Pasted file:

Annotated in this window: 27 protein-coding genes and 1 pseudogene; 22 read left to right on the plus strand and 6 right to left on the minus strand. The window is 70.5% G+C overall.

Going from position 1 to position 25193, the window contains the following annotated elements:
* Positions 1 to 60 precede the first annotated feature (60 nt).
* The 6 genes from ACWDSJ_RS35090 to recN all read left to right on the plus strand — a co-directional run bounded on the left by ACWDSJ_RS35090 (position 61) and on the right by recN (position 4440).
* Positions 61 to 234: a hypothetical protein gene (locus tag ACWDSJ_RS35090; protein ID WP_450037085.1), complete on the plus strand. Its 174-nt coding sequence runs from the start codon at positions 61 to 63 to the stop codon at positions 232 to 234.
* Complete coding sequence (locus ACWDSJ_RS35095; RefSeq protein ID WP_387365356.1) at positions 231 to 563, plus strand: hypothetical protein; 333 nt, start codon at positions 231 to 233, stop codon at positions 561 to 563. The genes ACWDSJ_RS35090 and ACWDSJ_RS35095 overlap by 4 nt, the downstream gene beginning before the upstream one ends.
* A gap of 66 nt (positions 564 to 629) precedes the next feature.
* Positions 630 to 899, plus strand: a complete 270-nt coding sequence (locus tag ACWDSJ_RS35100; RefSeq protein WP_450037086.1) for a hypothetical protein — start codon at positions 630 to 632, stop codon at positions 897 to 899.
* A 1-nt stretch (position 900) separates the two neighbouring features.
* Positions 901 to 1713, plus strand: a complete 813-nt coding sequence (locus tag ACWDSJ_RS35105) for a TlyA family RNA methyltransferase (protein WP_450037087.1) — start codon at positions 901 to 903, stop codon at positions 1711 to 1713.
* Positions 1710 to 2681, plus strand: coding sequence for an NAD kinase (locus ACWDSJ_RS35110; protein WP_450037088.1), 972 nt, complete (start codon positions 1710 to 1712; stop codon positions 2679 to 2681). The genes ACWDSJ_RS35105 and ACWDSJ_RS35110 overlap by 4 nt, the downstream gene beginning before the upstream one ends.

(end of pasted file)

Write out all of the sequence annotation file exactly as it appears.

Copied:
Annotated in this window: 27 protein-coding genes and 1 pseudogene; 22 read left to right on the plus strand and 6 right to left on the minus strand. The window is 70.5% G+C overall.

Going from position 1 to position 25193, the window contains the following annotated elements:
* Positions 1 to 60 precede the first annotated feature (60 nt).
* The 6 genes from ACWDSJ_RS35090 to recN all read left to right on the plus strand — a co-directional run bounded on the left by ACWDSJ_RS35090 (position 61) and on the right by recN (position 4440).
* Positions 61 to 234: a hypothetical protein gene (locus tag ACWDSJ_RS35090; protein ID WP_450037085.1), complete on the plus strand. Its 174-nt coding sequence runs from the start codon at positions 61 to 63 to the stop codon at positions 232 to 234.
* Complete coding sequence (locus ACWDSJ_RS35095; RefSeq protein ID WP_387365356.1) at positions 231 to 563, plus strand: hypothetical protein; 333 nt, start codon at positions 231 to 233, stop codon at positions 561 to 563. The genes ACWDSJ_RS35090 and ACWDSJ_RS35095 overlap by 4 nt, the downstream gene beginning before the upstream one ends.
* A gap of 66 nt (positions 564 to 629) precedes the next feature.
* Positions 630 to 899, plus strand: a complete 270-nt coding sequence (locus tag ACWDSJ_RS35100; RefSeq protein WP_450037086.1) for a hypothetical protein — start codon at positions 630 to 632, stop codon at positions 897 to 899.
* A 1-nt stretch (position 900) separates the two neighbouring features.
* Positions 901 to 1713, plus strand: a complete 813-nt coding sequence (locus tag ACWDSJ_RS35105) for a TlyA family RNA methyltransferase (protein WP_450037087.1) — start codon at positions 901 to 903, stop codon at positions 1711 to 1713.
* Positions 1710 to 2681, plus strand: coding sequence for an NAD kinase (locus ACWDSJ_RS35110; protein WP_450037088.1), 972 nt, complete (start codon positions 1710 to 1712; stop codon positions 2679 to 2681). The genes ACWDSJ_RS35105 and ACWDSJ_RS35110 overlap by 4 nt, the downstream gene beginning before the upstream one ends.